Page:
No one has been so frequently condemned out of his mouth as Cicero, and naturally. In these modern days we have contemporary records as to prominent persons. Of the characters of those who lived in long-past ages we generally fail to have any clear idea, because we lack those close chronicles which are necessary for the purpose. What insight have we into the personality of Alexander the Great, or what insight had Plutarch, who wrote about him? As to Samuel Johnson, we seem to know every turn of his mind, having had a Boswell. Alexander had no Boswell. But here is a man belonging to those past ages of which I speak who was his own Boswell, and after such a fashion that, since letters were invented, no records have ever been written in language more clear or more attractive. It is natural that we should judge out of his own mouth one who left so many more words behind him than did any one else, particularly one who left words so pleasant to read. And all that he wrote was after some fashion about himself. His letters, like all letters, are personal to himself. His speeches are words coming out of his own mouth about affairs in which he was personally engaged and interested. His rhetoric consists of lessons given by himself about his own art, founded on his own experience, and on his own observation of others. His so-called philosophy gives us the workings of his own mind. No one has ever told the world so much about another person as Cicero has told the world about Cicero. Boswell pales before him as a chronicler of minutiæ. It may be a matter of small interest now to the bulk of readers to be intimately acquainted with a Roman who was never one of the world’s conquerors. It may be well for those who desire to know simply the facts of the world’s history, to dismiss as unnecessary the aspirations of one who lived so long ago. But if it be worth while to discuss the man’s character, it must be worth while to learn the truth about it.

“Oh that mine adversary had written a book!” Who does not understand the truth of these words! It is always out of a man’s mouth that you may most surely condemn him. Cicero wrote many books, and all about himself. He has been honored very highly. Middleton, in the preface to his own biography, which, with all its charms, has become a bye-word for eulogy, quotes the opinion of Erasmus, who tells us that he loves the writings of the man “not only for the divine felicity of his style, but for the sanctity of his heart and morals.” This was the effect left on the mind of an accurate thinker and most just man. But then also has Cicero been spoken of with the bitterest scorn. From Dio Cassius, who wrote two hundred and twenty years after Christ, down to Mr. Froude, whose Cæsar has just been published, he has had such hard things said of him by men who have judged him out of his own mouth, that the reader does not know how to reconcile what he now reads with the opinion of men of letters who lived and wrote in the century next after his death — with the testimony of such a man as Erasmus, and with the hearty praises of his biographer, Middleton. The sanctity of his heart and morals! It was thus that Erasmus was struck in reading his works. It is a feeling of that kind, I profess, that has induced me to take this work in hand — a feeling produced altogether by the study of his own words. It has seemed to be that he has loved men so well, has been so anxious for the true, has been so capable of honesty when dishonesty was common among all around him, has been so jealous in the cause of good government, has been so hopeful when there has been but little ground for hope, as to have deserved a reputation for sanctity of heart and morals.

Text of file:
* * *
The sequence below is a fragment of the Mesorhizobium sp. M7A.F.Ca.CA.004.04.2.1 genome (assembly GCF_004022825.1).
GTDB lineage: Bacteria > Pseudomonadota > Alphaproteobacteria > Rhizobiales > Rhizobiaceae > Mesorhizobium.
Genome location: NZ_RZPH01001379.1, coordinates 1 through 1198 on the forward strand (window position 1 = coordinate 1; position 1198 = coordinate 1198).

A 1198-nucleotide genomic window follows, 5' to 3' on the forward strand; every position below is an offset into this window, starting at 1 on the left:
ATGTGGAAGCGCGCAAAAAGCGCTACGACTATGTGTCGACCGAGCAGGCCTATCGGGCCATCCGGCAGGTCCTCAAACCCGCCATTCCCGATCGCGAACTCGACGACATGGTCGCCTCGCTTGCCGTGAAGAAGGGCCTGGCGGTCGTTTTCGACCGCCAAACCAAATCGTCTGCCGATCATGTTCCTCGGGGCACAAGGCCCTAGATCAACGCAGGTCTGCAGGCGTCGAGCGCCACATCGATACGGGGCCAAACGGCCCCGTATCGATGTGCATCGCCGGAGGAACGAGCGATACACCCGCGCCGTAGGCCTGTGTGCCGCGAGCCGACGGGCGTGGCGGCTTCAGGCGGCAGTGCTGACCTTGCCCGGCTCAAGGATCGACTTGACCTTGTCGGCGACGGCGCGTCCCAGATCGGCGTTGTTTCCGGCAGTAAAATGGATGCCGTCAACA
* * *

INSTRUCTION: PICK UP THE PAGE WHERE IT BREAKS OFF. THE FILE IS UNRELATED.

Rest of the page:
Of the speeches made by Cicero as advocate after his Quæstorship, and before those made in the accusation of Verres, we have the fragment only of the second of two spoken in defence of Marcus Tullius Decula, whom we may suppose to have been distantly connected with his family. He does not avow any relationship. “What,” he says, in opening his argument, “does it become me, a Tullius, to do for this other Tullius, a man not only my friend, but my namesake?” It was a matter of no great importance, as it was addressed to judges not so called, but to “recuperatores,” judges chosen by the Prætor, and who acted in lighter cases.

1 Brutus, ca. xciii.: “Animos hominum ad me dicendi novitate converteram.”

2 It must be remembered that this advice was actually given when Cicero subsequently became a candidate for the Consulship, but it is mentioned here as showing the manner in which were sought the great offices of State.

3 Cicero speaks of Sicily as divided into two provinces, “Quæstores utriusque provinciæ.” There was, however, but one Prætor or Proconsul. But the island had been taken by the Romans at two different times. Lilybæum and the west was obtained from the Carthaginians at the end of the first Punic war, whereas, Syracuse was conquered by Marcellus and occupied during the second Punic war.

4 Tacitus, Ann., lib. xi., ca. xxii.: “Post, lege Sullæ, viginti creati supplendo senatui, cui judicia tradiderat.”

5 De Legibus, iii., xii.

6 Pro P. Sexto, lxv.

7 Pro Cluentio, lvi.

8 Contra Verrem, Act. iv., ca. xi.: “Ecquæ civitas est, non modo in provinciis nostris, verum etiam in ultimis nationibus, aut tam potens, aut tam libera, aut etiam am immanis ac barbara; rex denique ecquis est, qui senatorem populi Romani tecto ac domo non invitet?”

9 Contra Verrem, Act. i., ca. xiii.: “Omnia non modo commemorabuntur, sed etiam, expositis certis rebus, agentur, quæ inter decem annos, posteaquam judicia ad senatum translata sunt, in rebus judicandis nefarie flagitioseque facta sunt.”

Pro Cluentio, lvi.: “Locus, auctoritas, domi splendor, apud exteras nationes nomen et gratia, toga prætexta, sella curulis, insignia, fasces, exercitus, imperia, provincia.”

10 Contra Verrem, Act. i., ca. xviii.: “Quadringenties sestertium ex Sicilia contra leges abstulisse.” In Smith’s Dictionary of Grecian and Roman Antiquities we are told that a thousand sesterces is equal in our money to £8 17s. 1d. Of the estimated amount of this plunder we shall have to speak again.

11 Pro Plancio, xxvi.

12 Pro Plancio, xxvi.